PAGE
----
Book Review: Here Goes Nothing by Steve Toltz

Here Goes Nothing is a witty and darkly comic meditation on love, death, and the afterlife from Steve Toltz. Don't miss Doreen Sheridan's review!

It’s pretty clear from the start of this darkly comic meditation on death and the afterlife that Angus Mooney, our main protagonist, is dead. The kind of juvenile hoodlum who grows up to be only marginally employed, Angus finally finds direction after meeting the beautiful, irrepressible Gracie Adler. The two quickly fall in love and marry. As an unconventional but popular wedding officiant, she brings Angus into her business, setting him up as her videographer. The two make ends meet but fertility issues soon have them needing far more money than they’re currently taking in.

Enter Owen Fogel, the dying man who shows up on their doorstep one day. He tells them that he wants to die in the house he grew up in and offers them a large sum to host him for as long as that takes. Owen seems harmless enough, so Angus and Gracie somewhat reluctantly agree to let him move in and to be his companions as he dies.

But then Angus meets a sudden, violent death himself. As Gracie grieves, Angus discovers that what happens next is far different from any of the cynical beliefs he professed while he was alive. He’d deliberately spurned any and all of the theories that Gracie was ready to accept as plausible, in favor of embracing hard-nosed atheism instead. As he ruefully reflects after dying:

And why was I so convinced that every supernatural belief was just an embarrassing throwback to the pre-scientific age? I had my irrational fears, of course: of mannequins and steep slopes and being stared at, but never of the dark, of the dead, or any kind of afterlife. To me, Heaven was a childish dream, Purgatory an obvious metaphor, Hell credible only on earth, and the very notion of an immortal soul was only a way to avoid facing our immanent trip to Nowhere.

 

It’s humiliating how wrong you can be.

The afterlife is a bewildering place for Angus, who very much misses his wife. It doesn’t help that Angus is the kind of person who’s inordinately proud of his ignorance, so spends most of his time flailing for survival while declining to seek any guidance. When an exasperated counselor turned confidante decides that what Angus really needs is closure so that he can finally reconcile himself to learning how to cope in the afterlife, Angus discovers that there is a way for him to contact Gracie from beyond the grave.

Unfortunately for Angus and Gracie both, the world of the living has moved on in depressingly familiar ways. A pandemic nips at Australia’s borders, while Owen clumsily woos the bereft and vulnerable widow. Worse, Angus’s jaunts through the veil between life and death only allow him to appear spectrally so that even when he and Gracie can see one another, they can’t actually be heard by the other:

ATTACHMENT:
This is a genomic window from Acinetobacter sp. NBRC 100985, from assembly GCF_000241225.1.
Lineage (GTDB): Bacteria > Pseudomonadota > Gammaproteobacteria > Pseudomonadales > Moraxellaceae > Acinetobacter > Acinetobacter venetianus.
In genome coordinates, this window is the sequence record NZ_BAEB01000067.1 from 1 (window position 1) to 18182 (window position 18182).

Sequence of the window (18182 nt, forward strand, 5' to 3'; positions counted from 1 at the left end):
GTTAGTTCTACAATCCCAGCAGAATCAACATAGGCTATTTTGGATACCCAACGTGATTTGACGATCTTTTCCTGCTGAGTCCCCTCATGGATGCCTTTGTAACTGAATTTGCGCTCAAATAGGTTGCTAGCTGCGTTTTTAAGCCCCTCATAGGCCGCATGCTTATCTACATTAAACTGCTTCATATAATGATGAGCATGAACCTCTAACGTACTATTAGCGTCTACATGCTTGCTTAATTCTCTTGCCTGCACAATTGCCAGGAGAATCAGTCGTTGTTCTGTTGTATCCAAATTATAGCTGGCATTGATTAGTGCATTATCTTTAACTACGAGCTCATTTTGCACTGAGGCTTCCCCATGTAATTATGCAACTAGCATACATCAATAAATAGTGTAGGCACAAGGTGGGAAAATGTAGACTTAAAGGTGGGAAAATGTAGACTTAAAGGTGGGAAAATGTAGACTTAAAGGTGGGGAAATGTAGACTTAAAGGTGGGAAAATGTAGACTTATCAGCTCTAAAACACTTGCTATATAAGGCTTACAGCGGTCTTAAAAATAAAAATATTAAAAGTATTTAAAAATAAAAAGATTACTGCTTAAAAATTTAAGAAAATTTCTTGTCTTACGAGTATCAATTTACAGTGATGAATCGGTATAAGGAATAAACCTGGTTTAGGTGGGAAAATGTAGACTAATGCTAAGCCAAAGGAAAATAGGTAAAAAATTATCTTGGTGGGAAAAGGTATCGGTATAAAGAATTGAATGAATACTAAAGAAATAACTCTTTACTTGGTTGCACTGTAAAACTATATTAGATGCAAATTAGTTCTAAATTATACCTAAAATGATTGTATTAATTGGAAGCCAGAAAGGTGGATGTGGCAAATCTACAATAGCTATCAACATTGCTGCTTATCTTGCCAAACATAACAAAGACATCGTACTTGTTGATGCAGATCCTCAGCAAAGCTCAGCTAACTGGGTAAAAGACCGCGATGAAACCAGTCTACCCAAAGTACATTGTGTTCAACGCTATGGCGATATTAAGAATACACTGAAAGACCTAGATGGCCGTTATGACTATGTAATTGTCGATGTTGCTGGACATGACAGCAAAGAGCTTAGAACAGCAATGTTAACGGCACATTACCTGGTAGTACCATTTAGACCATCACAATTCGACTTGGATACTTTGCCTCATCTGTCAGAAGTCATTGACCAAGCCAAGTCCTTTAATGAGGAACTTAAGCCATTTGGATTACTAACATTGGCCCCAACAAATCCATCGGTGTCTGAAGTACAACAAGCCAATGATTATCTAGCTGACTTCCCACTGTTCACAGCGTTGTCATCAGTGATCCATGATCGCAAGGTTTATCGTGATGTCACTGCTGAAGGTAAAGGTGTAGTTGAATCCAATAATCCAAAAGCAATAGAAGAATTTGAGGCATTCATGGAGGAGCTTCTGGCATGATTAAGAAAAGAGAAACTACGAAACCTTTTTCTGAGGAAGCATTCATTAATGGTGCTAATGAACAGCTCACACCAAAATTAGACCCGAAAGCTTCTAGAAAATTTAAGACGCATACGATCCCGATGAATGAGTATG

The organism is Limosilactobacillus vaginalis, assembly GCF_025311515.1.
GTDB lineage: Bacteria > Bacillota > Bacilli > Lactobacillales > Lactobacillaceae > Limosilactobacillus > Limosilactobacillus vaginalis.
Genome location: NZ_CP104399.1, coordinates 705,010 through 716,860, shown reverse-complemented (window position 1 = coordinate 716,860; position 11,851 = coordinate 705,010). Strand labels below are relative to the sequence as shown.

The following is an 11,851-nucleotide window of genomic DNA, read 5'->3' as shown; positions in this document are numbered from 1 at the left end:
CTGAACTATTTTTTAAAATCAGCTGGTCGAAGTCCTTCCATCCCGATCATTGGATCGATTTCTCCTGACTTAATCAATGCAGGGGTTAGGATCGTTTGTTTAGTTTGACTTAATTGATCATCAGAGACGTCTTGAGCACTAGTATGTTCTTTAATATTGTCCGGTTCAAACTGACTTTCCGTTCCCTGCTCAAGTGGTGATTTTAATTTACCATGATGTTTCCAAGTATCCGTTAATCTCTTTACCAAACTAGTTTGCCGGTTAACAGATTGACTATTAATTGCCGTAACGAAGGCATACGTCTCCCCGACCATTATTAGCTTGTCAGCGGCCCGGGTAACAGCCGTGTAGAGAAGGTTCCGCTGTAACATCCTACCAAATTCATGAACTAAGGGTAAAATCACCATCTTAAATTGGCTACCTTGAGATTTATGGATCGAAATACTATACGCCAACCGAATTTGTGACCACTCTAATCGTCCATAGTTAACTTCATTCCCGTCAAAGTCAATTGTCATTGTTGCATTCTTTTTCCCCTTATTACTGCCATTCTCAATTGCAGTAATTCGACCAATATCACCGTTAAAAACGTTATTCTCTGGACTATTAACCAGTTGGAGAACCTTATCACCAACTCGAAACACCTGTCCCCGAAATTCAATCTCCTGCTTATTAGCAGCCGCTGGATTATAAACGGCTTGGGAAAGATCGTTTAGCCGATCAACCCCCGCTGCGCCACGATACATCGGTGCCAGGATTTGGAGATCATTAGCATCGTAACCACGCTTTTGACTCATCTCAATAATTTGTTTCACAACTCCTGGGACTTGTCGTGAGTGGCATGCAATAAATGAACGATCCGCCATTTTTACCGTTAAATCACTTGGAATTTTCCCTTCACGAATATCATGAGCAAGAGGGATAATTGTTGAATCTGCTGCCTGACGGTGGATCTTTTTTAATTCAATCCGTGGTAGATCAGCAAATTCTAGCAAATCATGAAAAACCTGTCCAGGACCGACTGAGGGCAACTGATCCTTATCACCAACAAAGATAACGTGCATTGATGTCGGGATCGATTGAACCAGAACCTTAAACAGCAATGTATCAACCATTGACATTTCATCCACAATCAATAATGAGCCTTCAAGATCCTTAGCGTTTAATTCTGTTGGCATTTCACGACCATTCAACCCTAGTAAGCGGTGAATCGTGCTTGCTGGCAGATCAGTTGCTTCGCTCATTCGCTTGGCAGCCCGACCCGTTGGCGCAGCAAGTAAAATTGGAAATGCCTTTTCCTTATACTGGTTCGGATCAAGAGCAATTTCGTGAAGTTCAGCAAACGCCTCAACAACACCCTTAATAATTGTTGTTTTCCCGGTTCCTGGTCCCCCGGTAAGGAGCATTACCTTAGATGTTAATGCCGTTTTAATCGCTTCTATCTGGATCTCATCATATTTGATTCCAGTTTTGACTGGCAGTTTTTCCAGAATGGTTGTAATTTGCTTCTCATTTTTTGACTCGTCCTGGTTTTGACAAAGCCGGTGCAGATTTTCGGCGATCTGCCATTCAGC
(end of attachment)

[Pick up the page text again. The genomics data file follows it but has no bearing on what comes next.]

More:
Gracie’s mouth moved in excruciating silence; I could never read lips–or hearts, for that matter. I wished I wasn’t on mute so I could tell her that existence was not a sprint, it was a marathon. Pace yourself. I wanted to say that I was not from oblivion, yet I had travelled through it, and what awaited was worse than reincarnation but better than hell. You still had to floss and eat fibre and read non-verbal clues, and you still wound up using the silent judgement of others to exacerbate your own self-hatred. Basically, we did find out, after all, what it was like to wake up dead. And the whole idea of being ‘put out of your misery’ was totally false; misery endured. But so did love, so did the way I felt for her.

Steve Toltz’s writing is at its most lyrical when discussing love in its various forms, even at its most destructive. Angus’s murder isn’t the only act of criminal violence that occurs in this novel’s tumultuous course of events, as he seeks both retribution and the ability to save Gracie from the cruelties of life and the afterlife.

In many ways, this book reminded me of an adult (and therefore darker) version of Astrid Lindgren’s Swedish classic The Brothers Lionheart, not only in its depiction of what happens after we die but also in the way the central couple was so deeply bonded, albeit in a brotherly way there as opposed to a romantic way here. That said, the inclusion of the fictional pandemic—a grim mirror held up to the world’s handling of COVID-19—along with modern technology and the occasional rant on social issues firmly updates the themes of the older novel for the 21st century. Here Goes Nothing is a thought-provoking work that’s perfect for anyone whose dim view of our planetary existence is tempered by hope in something better than a doctrinaire ending.

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  1. Jessica Walters

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